Effect Of 2015 Amendment To The Arbitration And Conciliation Act On Limitation Period To Challenge Arbitral Awards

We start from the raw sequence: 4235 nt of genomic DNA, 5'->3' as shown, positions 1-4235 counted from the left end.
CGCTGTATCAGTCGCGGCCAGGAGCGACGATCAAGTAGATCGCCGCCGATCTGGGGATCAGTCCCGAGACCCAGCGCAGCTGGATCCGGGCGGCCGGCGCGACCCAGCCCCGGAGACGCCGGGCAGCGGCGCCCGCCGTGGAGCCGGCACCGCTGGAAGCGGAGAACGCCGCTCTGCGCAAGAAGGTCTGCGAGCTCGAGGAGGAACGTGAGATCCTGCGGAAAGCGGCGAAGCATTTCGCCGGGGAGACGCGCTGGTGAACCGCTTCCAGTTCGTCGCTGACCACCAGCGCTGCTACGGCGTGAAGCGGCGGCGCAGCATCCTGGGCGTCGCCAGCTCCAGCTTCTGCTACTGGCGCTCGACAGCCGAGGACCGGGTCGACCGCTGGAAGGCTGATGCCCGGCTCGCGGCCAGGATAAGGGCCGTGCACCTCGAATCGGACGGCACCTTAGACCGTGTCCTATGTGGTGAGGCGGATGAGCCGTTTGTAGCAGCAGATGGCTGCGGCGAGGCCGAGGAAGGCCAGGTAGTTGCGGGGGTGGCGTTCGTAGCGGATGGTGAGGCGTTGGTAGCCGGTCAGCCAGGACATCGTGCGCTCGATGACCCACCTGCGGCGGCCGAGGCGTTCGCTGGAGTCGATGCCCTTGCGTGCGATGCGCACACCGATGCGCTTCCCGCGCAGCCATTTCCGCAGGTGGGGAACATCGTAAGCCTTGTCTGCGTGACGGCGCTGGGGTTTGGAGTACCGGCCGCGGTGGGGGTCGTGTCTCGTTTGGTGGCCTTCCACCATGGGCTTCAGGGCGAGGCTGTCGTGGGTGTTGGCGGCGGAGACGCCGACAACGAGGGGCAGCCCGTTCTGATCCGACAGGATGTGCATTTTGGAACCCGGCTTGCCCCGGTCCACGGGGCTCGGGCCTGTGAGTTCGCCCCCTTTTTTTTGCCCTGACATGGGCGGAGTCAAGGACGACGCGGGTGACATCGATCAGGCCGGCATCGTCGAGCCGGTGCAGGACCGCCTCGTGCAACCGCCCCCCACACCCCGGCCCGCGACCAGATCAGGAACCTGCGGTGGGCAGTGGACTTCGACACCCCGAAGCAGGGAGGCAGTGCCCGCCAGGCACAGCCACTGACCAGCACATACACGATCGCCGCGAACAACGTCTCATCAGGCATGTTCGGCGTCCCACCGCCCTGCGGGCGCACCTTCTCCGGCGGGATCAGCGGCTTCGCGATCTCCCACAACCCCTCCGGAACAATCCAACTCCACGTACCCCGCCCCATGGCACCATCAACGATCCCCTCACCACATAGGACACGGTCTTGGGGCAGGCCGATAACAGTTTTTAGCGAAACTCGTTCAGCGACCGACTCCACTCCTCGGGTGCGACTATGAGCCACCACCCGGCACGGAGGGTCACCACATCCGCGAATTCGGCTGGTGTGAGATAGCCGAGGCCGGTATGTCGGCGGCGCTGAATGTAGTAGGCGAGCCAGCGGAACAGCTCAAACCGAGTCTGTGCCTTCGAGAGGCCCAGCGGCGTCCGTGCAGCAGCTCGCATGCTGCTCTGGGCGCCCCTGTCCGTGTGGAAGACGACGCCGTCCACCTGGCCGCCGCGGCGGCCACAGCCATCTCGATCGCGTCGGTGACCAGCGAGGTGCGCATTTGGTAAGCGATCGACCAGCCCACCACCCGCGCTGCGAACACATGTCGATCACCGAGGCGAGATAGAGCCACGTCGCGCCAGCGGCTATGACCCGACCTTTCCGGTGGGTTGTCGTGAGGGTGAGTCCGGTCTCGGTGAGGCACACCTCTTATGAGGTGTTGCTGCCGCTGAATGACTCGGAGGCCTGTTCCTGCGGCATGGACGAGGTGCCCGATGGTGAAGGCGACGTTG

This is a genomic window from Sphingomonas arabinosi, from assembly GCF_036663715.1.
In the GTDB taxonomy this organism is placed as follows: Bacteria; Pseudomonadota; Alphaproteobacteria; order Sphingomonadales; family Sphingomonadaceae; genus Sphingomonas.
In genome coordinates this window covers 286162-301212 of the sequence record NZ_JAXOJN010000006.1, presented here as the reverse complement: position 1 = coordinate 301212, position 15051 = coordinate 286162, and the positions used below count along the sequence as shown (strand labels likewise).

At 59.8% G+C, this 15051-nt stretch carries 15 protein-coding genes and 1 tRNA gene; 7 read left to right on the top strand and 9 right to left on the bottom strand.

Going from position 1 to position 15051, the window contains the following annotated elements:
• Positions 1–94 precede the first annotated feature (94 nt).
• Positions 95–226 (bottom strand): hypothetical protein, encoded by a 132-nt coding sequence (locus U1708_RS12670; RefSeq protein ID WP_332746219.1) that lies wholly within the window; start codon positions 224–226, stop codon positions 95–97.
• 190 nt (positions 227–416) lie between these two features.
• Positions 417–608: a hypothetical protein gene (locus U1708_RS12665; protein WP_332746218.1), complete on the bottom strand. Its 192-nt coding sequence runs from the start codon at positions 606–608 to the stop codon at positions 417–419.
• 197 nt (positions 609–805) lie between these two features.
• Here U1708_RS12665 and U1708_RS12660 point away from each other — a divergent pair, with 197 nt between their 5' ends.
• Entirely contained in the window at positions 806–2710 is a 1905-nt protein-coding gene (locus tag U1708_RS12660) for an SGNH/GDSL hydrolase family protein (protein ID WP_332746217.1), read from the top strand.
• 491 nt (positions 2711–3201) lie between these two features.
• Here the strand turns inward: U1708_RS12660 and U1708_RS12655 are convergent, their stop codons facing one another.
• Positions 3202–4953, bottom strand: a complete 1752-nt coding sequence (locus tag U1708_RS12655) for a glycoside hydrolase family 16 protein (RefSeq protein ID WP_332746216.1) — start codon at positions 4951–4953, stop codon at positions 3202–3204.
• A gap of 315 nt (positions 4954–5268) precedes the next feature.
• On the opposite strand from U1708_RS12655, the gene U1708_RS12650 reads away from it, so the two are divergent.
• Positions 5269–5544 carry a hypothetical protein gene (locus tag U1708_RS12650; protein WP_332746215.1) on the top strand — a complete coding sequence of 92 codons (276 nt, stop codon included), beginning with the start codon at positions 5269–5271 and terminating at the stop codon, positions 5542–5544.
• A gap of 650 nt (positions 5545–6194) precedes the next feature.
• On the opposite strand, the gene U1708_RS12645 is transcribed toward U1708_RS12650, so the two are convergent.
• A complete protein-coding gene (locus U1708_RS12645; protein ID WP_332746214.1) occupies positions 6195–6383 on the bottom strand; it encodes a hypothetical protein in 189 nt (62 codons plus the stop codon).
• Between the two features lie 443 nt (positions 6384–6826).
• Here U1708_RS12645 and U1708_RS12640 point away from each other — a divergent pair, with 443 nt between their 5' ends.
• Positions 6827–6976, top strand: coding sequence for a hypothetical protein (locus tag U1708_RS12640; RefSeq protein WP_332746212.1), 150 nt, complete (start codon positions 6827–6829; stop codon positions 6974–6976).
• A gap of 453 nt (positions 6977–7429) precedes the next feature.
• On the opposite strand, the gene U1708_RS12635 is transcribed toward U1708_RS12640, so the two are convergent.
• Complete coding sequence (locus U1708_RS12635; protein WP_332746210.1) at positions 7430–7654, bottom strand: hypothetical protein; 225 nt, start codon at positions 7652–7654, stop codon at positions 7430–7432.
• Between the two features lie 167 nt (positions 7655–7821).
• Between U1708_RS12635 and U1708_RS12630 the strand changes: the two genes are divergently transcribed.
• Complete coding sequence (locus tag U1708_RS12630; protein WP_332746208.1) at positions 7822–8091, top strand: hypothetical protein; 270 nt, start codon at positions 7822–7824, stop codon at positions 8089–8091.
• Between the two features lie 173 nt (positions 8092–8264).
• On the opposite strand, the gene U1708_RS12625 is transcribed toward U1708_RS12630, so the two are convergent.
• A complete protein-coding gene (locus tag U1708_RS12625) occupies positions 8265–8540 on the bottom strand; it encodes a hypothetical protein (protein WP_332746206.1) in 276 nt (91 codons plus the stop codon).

first_imgColumnsEffect Of 2015 Amendment To The Arbitration And Conciliation Act On Limitation Period To Challenge Arbitral Awards Amit Anand Tiwari30 May 2020 1:39 AMShare This – xThe regime of alternative dispute resolution worldwide and more specifically in India has attracted small and big commercial enterprises to get their disputes resolved through arbitral proceedings. The Arbitration & Conciliation Act, 1996 (“the Act”) governs the procedure relating to such arbitral proceedings from its invocation to rendering of Award and to its challenge in quite…Your free access to Live Law has expiredTo read the article, get a premium account.Your Subscription Supports Independent JournalismSubscription starts from ₹ 599+GST (For 6 Months)View PlansPremium account gives you:Unlimited access to Live Law Archives, Weekly/Monthly Digest, Exclusive Notifications, Comments.Reading experience of Ad Free Version, Petition Copies, Judgement/Order Copies.Subscribe NowAlready a subscriber?LoginThe regime of alternative dispute resolution worldwide and more specifically in India has attracted small and big commercial enterprises to get their disputes resolved through arbitral proceedings. The Arbitration & Conciliation Act, 1996 (“the Act”) governs the procedure relating to such arbitral proceedings from its invocation to rendering of Award and to its challenge in quite some detail. This Article examines the effect of Arbitration and Conciliation (Amendment) Act 2015 (2015 Amendment) on the issue of period of limitation to challenge an award under Section 34 of the Act. It argues that the period of limitation should be counted only from the day when a duly stamped Award is communicated to the parties and not from the day of mere communication, irrespective of sufficiency of the stamp duty paid on such Award. It is pertinent to note that the Award delivered by an Arbitral Tribunal is mandatorily required to be stamped as per Section 3 of the Indian Stamp Act (Schedule I, Entry 12) (“Stamp Act”). Duty to pay such stamp by virtue of Section 29 of Stamp Act is on the person drawing, making or executing such instrument meaning thereby the Arbitrator(s) are required to affix a proper stamp on the Award. In practice, the requisite stamp duty to be affixed on the award is paid by the Decree Holder i.e. the party, who is the beneficiary of such Award. Section 33 of the Stamp Act requires that every person having, by law or consent of parties, authority to receive evidence, and every person in charge of a public office, except an officer of police, before whom any instrument is produced or comes before in the performance of his functions, to impound the same if he finds that the instrument is not duly stamped. In several judgments, the Courts have held that the use of the word ‘shall’ in Section 33(1) of the Stamp Act shows that there is no discretion in the authority to impound a document or not to do so. Therefore, impounding such a document is mandatory. (Ref: Government of Andhra Pradesh and Ors. vs. P. Laxmi Devi[1]; Ram Rattan (Dead) by Lrs. vs. Bajrang Lal and Ors.[2]). It is seen that after passing of Award the Arbitrators, in a routine manner, communicate the Award to the parties without getting it sufficiently stamped. In some cases the Arbitrators add a caveat in the Award itself saying ‘the Award shall be enforceable only on affixation of appropriate stamp duty’. In this context it is to be noted that as per Section 34 (3) of the Act, the period of limitation to challenge an Award starts running from the date the Award is communicated to the parties. As the limitation law is very strict, communication of Awards by the Arbitrators leaves the Judgment Debtor with no choice but to challenge such Award under Section 34 of the Act, without waiting for the Award to be sufficiently stamped by the decree holder. A scrutiny of judicial pronouncements of earlier period regarding stamping of Arbitral Awards project the view that having regard to the scheme of the Stamp Act, an Award must be stamped before its contents are published and the result known. Courts noted that the duty to stamp an Award is cast upon the Arbitrator, and the Arbitrator ought to direct the party to provide the Arbitral Tribunal with the requisite stamp paper and ensure that the Award is not published on plain paper (Ref: Ramkumar vs. Kushalchand Ganeshdas and Ors.[3], Emperor v. Brij Pal Saran[4]). In Emperor v. Puttoo Lal and Ors.,[5] the Arbitrators were in fact prosecuted for signing an unstamped award. In Union of India v. M/s Delton Cable Company[6], the Delhi High Court had held that an award must be stamped before or at the time that the arbitrator signs it, and it can only begin to have effect after that is done. In the case of Hindustan Steel Ltd. vs. Dilip Construction Company[7], where an argument was raised that a combined reading of Section 35 & 36 of the Stamp Act shows that an unstamped Award may, on payment of stamp duty and penalty can be taken into evidence, but inspite of such payment, the Award cannot be acted upon. While rejecting this argument the Hon’ble Supreme Court noted that, “The Stamp Act is a fiscal measure enacted to secure revenue for the State on certain classes of instruments, it is not enacted to arm a litigant with a weapon of technicality to meet the case of his opponent. The stringent provisions of the Act are conceived in the interest of the revenue. Once that object is secured according to law, the party staking his claim on the instrument will not be defeated on the ground of the initial defect in the instrument.” Issue regarding challenge to an Award under Section 34 of the Act on the ground of insufficiency of stamp duty was conclusively decided in M. Anasuya Devi and Ors. vs. M. Manik Reddy and Ors.[8], in 2003, wherein the Hon’ble Supreme Court held that the issue of stamping of Award was not required to be gone into in a proceedings under Section 34 of the Act. In reaching this conclusion, the Hon’ble Court held that, “It is not in dispute that an application for setting aside the Award would not lie on any other ground, which is not enumerated in Section 34 of the Act. The question as to whether the Award is required to be stamped and registered, would be relevant only when the parties would file the Award for its enforcement under Section 36 of the Act. It is at this stage the parties can raise objections regarding its admissibility on account of non-registration and non-stamping under Section 17 of the Registration Act.” The Court drew a distinction between the nature of proceedings under Section 34 and Section 36 of the Act. In 2010 in Eider PW1 Paging Limited and Ors. vs. Union of India (UOI) and Ors.[9], a Ld. Single Judge of the Delhi High Court, while referring* 5 issues for consideration to a larger bench, noted that the finding in Anasuya (supra) is at odds with the settled law that an unstamped instrument must be impounded by the authority as given under Section 33 of the Stamp Act. Further, the Hon’ble High Court noted that if Anasuya interpretation is adopted, the intention of the legislature in requiring payment of proper stamp duty will be defeated. The High Court held that some awards never reach the stage of execution at all, and in view of Anasuya there will be no insistence on payment of stamp duty as it has to be seen only at the stage of execution. (*The Reference was returned unanswered by the Division bench vide Order dated 14.09.2011 by holding that the basis of reference, viz whether even in nil award cases stamp duty is payable is already decided as far back as in 1980s). In 2011 in the case of M. Sons Enterprises Pvt. Ltd. and Ors. vs. Suresh Jagasia and Ors.[10], the Hon’ble High Court of Delhi, dismissed the contention of the Petitioners that the Anasuya judgment (supra) is per-incuriam or sub-silentio on the provisions of the Stamp Act. The Court held that the Apex Court was very much conscious of the said provisions of the Stamp Act and Anasuya only states that the objections on account of deficiency in stamping and registration of the Award fall outside the ambit of Section 34 of the Act. While arriving at this conclusion, the Hon’ble High Court considered that the Act focusses on expediency and taking up issues under the Stamp Act at the Stage of Section 34 of the Act would cause indefinite delay in disposal of objections under the said section. In the case of DM Jawhar Merican v. Engineers India Ltd.[11], decided by the Hon’ble High Court of Delhi, the Appellant had argued that the period of limitation should only start running when the Appellant received the final award duly stamped. The Hon’ble High Court while rejecting the said argument relied upon the decision of Anasuya (Supra) . The High Court further relied upon the Apex court decision in the case of Chiranji Lal (D) by Lrs. vs. Hari Das (D) by Lrs.[12] wherein the Apex Court held that as the engrossment of a stamp would relate back to the date of decree, therefore the start of period of limitation cannot be dependent upon the engrossment of decree on the stamp paper. The Apex Court also noticed the uncertainty as to the date of furnishing of stamp paper and therefore held that date of stamping of decree has no connection with the date of start of period of limitation. In this backdrop, the Hon’ble High Court in the DM Jawhar Merican case (supra) drew a distinction between enforceability (the legal validity or correctness) and executability of an award and held that the date when the award is duly stamped is not relevant for the start of period of limitation, but the sole criteria to determine the period of limitation is the date when the award is communicated to the parties. Therefore, it is evident that law as exists today makes absolutely no distinction between an unstamped/ insufficiently stamped and properly stamped award, for the purpose of calculating the period of limitation. Effect of 2015 Amendments on the Issue of Limitation A significant change was brought by 2015 Amendment in the Act. One of amendment relates to Section 36, whereby the provision for an automatic stay of an award, when challenged under Section 34, is done away with. After the 2015 Amendment, Section 36(2) added stating that mere filing of an Application under Section 34 will not render the Award unenforceable unless Court grants an Order of stay of the operation. With above noted amendments, the issue of enforceability of the Award under Section 36 became intricately entwined with Section 34. Filing of an objection under Section 34 against an Award by an aggrieved party would now require the Court to consider the issue of stay in the context of Section 36. Therefore, Section 36 comes into play immediately after filing of an objection under Section 34. The judgments noted above, have been relying upon Anasuya (supra), while examining the question of limitation from the perspective of enforceability of the Award, holding that Sections 34 and Section 36 operate in mutually different spheres. This view was based on a reading of the provisions of the Act prior to the 2015 Amendment. Post 2015 Amendment, the entire substratum of Anasuya (supra) which held that lack of improper stamping of the Awards is not required to be examined at the stage of Section 34 objections, and same is an issue required to be dealt with at the stage of Section 36, is no longer available- because after 2015 Amendment, by virtue of Section 36(2), the Award becomes enforceable the very first day of passing of such an Award. Therefore, the issue whether an Award is duly stamped or not is now required to be examined at the Section 34 stage itself. Further, by virtue of 2015 Amendment, any application for stay of Award has to be proceeded with as if it is seeking stay of money decree under the Civil Procedure Code. Money decrees are generally not stayed or the parties are asked to deposit the sum awarded. Therefore, there is a strong likelihood that in the new regime, the Awards would be enforced at the stage of Section 34 itself. Therefore if view of Anasuya (supra) is followed and sufficiency of stamp is not looked at the stage of Section 34 itself it would jeopardise the revenue of the State and the larger public interest. In this backdrop, post 2015 Amendment, issue of non-stamping of Award should be examined not only with reference to enforceability under section 36 but also at the stage of Section 34 from the standpoint of counting the period of limitation. In such changed circumstances, it appears that the law laid down in Jawhar (supra) and Anasuya (supra) requires reconsideration. The significance of this argument can also be seen from the fact that the common practice of the courts is to enforce Awards at Section 34 or appellate stage itself, without requiring the Decree Holder to file an Execution Petition. Hence, requirement of payment of stamp duty by such Decree Holder on insufficiently or unstamped Award remains unfulfilled thereby, causing loss to the public exchequer. In a recent decision Garware Wall Ropers Ltd. vs Coastal Marine Constructions and Engineering Ltd.[13], the Hon’ble Supreme Court while dealing with the effect of an arbitration clause contained in an unstamped agreement, held that doctrine of harmonious construction of statutes is strongly embedded in our interpretative canon and therefore, the provisions must be construed in a way that reconciles the differences. Here, the Hon’ble Court while dealing with Sections 33 and 34 of the Maharashtra Stamp Act, which provides for impounding of instruments and inadmissibility of unstamped instruments in evidence, decided to enforce a time limit within which the issues qua payment of stamp duty and penalty (if any) are to be decided so that the purpose of the Stamp Act is not defeated and the intent for expeditious disposal of arbitration matters under the Act is also fulfilled. Doctrine of harmonious construction comes into play furthering the purposes for which the enactment are made. Therefore, in my opinion, with the harmonious construction of Stamp Act with the provisions of the Act, keeping in view the larger public interest and preventing loss of revenue to the State, an Award under Section 34 should be treated as an Award for determining the limitation period only when the Award is duly stamped and communicated to the parties. Applying the doctrine of harmonious construction to the post-2015 Amendment scenario will ensure that the Decree Holder, from the very first instance of receiving the Award, would take care that the Award is duly stamped. In the event he fails to get the Award duly stamp and in absence of any such communication of duly stamped Award to the Judgment Debtor, the period of limitation will not start running, and such judgment debtor would not be required to approach court under Section 34 and seek stay. This will ensure expeditious payment of stamp duty. Conclusion In conclusion, the period of limitation to challenge an Award under Section 34 of the Arbitration and Conciliation Act 1996, should start running only when an Award, which is duly stamped, is communicated to the parties and not from the date of mere communication irrespective of sufficiency of stamp affixed on the Award. This change can be brought about by suitably interpreting the provisions of the Arbitration and Conciliation Act and Stamp Act or by bringing in legislative changes, casting a responsibility on the Arbitrator to:- Initially communicate only the summary of the Award for facilitating payment of Stamp duty; and To publish the full Award only when the necessary stamp duty is paid on such Award. Amit Anand Tiwari is an Advocate at the Supreme Court of India. Views are personal only. [1] (2008) 4 SCC 720 [2] (1978) 3 SCC 236 [3] (1927) SCC OnLine MP 156 [4] (1910) 32 ILR Allahabad 198 [5] AIR 1924 Oudh 240 [6] (ILR (1975) II Delhi 142 [7] (1969) 1 SCC 597 [8] (2003) 8 SCC 565 [9] 2010 (115) DRJ 263 [10] 2011 (123) DRJ 266 [11] ILR (2009) IV Delhi 571 [12] (2005) 10 SCC 746(para 25) [13] (2019) 9 SCC 209 Next Storylast_img read more